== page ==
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Tuesday, May 30, 2023

Now Modern Males Are Behind

 Good piece from Irving, I thought I was the only one who noticed this,  excerpt with many links within.   

Why Men and Boys Are Falling Behind

A few weeks ago, Richard Reeves was Ezra Klein’s guest in his NY Times podcast “The Men — and Boys — Are Not Alright.” Reeves is a writer and Senior Fellow at the Brookings Institution, where he’s been studying inequality, poverty, social mobility, and family policy. His book, — Of Boys and Men: Why the Modern Male Is Struggling, Why It Matters, and What to Do about It, published in September of 2022, — is based on his research on the growing gender gaps in education and employment.

“We’re used to thinking about gender inequality as a story of insufficient progress for women and girls,” wrote Klein in the podcast’s introduction. “There’s a good reason for that: Men have dominated human societies for centuries, and myriad inequalities — from the gender pay gap to the dearth of female politicians and chief executives — persist to this day.”

“But Reeves’ core argument is that there’s no way to fully understand inequality in America today without understanding the ways that men and boys — particularly those from disadvantaged backgrounds — are falling behind. And they’re falling behind in ways that are tough on families, in ways that are tough on marriages, ways that are tough on children. And it gets much, much worse when you go down the income ladder.”

Early in their discussion, Reeves pointed out that for most of history, gender equality was intrinsically synonymous with the cause of women and girls. But, “the facts are there in a bunch of places where boys and men are really struggling now.” This relatively recent change is the reason why it’s taken us so long to gather the evidence, and “muster the courage to address this issue. Updating our view of the world as the evidence changes is very difficult.”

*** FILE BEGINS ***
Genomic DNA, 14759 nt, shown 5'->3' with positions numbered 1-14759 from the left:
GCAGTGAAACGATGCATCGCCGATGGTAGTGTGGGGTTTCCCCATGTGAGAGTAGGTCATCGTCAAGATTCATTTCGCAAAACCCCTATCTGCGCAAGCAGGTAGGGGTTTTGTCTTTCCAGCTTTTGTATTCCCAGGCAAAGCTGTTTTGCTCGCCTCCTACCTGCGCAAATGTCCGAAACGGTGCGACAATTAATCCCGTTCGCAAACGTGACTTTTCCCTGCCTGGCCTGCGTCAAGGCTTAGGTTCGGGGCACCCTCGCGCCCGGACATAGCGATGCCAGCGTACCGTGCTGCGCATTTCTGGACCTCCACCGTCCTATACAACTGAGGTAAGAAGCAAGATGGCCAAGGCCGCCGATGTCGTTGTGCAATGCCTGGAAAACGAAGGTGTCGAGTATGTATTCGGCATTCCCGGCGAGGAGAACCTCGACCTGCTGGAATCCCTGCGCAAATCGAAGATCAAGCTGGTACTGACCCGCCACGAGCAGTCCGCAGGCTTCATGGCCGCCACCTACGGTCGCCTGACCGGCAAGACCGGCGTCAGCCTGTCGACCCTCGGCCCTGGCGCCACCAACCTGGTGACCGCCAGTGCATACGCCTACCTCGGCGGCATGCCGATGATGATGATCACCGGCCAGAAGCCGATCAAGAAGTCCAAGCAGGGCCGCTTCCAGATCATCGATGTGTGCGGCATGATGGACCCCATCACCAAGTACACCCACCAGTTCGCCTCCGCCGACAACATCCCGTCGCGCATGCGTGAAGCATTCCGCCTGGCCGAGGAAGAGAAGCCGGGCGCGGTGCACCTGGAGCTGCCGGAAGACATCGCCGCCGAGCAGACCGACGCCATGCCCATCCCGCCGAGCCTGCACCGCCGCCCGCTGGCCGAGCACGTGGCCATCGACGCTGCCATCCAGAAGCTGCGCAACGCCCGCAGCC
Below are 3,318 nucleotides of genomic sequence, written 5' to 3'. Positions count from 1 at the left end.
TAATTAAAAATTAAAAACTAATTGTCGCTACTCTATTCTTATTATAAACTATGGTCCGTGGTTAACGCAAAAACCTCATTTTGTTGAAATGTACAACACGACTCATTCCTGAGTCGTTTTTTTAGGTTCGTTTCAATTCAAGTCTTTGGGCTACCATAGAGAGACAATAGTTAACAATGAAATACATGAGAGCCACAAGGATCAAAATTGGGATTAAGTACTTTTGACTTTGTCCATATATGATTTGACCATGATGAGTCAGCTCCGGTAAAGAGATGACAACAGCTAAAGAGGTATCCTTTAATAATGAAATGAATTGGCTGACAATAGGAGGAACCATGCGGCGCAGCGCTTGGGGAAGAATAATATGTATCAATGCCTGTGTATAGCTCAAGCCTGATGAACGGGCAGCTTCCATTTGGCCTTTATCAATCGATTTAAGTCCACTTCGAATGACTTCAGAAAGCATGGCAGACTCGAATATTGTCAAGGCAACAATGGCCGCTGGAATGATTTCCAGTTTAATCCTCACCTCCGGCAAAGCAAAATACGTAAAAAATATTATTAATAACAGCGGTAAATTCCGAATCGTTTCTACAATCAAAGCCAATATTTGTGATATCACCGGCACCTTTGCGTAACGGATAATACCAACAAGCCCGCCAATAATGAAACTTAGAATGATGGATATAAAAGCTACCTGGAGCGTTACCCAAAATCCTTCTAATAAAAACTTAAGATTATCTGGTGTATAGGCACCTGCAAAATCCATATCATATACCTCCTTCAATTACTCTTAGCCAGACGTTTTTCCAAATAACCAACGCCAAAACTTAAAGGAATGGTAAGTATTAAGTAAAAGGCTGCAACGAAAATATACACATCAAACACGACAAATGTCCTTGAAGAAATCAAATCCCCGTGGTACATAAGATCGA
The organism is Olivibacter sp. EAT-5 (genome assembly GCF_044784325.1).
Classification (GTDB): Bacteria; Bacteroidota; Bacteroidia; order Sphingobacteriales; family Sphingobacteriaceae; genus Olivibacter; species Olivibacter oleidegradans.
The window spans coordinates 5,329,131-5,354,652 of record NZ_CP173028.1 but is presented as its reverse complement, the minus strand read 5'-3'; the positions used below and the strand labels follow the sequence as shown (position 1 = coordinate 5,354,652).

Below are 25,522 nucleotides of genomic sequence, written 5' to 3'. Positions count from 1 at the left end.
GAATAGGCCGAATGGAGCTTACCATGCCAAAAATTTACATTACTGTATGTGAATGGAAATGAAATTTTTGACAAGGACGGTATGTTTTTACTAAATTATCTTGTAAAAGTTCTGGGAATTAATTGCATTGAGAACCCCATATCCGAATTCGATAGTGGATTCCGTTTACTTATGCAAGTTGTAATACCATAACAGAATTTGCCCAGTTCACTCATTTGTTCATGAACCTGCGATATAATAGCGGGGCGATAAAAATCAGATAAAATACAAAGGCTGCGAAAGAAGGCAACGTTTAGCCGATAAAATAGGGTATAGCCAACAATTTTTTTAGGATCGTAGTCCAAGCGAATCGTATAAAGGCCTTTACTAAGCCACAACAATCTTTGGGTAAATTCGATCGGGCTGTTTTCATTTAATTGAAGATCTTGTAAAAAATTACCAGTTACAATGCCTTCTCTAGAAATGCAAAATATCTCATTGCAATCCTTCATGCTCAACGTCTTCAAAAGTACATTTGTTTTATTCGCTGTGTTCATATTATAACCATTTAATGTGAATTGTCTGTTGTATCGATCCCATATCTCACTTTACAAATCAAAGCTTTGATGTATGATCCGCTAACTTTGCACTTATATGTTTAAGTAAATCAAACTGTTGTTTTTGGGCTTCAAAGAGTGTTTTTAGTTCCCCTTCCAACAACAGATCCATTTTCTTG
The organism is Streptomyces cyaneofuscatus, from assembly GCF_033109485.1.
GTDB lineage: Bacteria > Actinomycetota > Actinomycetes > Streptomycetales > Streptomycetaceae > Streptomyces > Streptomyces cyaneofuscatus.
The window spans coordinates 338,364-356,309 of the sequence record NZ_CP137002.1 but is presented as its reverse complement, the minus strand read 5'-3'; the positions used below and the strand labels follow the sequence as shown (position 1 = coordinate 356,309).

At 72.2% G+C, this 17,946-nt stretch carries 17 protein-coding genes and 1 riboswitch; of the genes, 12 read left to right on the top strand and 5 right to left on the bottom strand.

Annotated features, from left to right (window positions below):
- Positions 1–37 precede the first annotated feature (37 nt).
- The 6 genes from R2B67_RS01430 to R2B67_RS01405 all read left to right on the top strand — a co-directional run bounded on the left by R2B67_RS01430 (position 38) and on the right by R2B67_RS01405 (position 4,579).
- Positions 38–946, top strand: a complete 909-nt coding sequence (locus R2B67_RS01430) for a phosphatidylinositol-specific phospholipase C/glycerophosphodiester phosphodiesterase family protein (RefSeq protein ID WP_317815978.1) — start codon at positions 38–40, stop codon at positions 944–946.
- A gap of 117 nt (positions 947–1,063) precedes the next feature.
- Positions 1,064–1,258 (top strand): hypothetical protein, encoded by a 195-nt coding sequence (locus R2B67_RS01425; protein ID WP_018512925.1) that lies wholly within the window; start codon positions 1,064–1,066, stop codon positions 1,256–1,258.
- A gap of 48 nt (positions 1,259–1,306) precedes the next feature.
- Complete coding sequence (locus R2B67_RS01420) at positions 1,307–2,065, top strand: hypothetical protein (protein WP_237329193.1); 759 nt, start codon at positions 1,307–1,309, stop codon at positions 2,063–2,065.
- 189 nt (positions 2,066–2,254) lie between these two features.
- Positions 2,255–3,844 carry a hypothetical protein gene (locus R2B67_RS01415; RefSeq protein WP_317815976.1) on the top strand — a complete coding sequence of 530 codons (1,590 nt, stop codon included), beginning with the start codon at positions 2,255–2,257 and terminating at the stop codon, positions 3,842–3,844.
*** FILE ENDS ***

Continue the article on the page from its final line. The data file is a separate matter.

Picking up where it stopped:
Reeves cited a few concrete examples. First, there’s a big gender gap in high school grade point average (GPA), — a very good predictor of important economic outcomes. The data show that two thirds of students with the top 10% of GPA are girls, while two thirds of the students with the bottom 10% of GPA are boys. In addition, girls are 6% more likely to graduate on time than boys.

 A second data point is school performance in grades three through eight. Reeves cited a study led by Stanford sociologist Sean Reardon that found that “girls are at least 3/4 of a grade level ahead in English and dead even in math. And in the poorer school districts, they’re a grade level ahead in English and about a 1/3 of a grade level ahead in math.” These results may not be surprising because the evidence shows that boys develop later than girls.  ... '   (more with links) 

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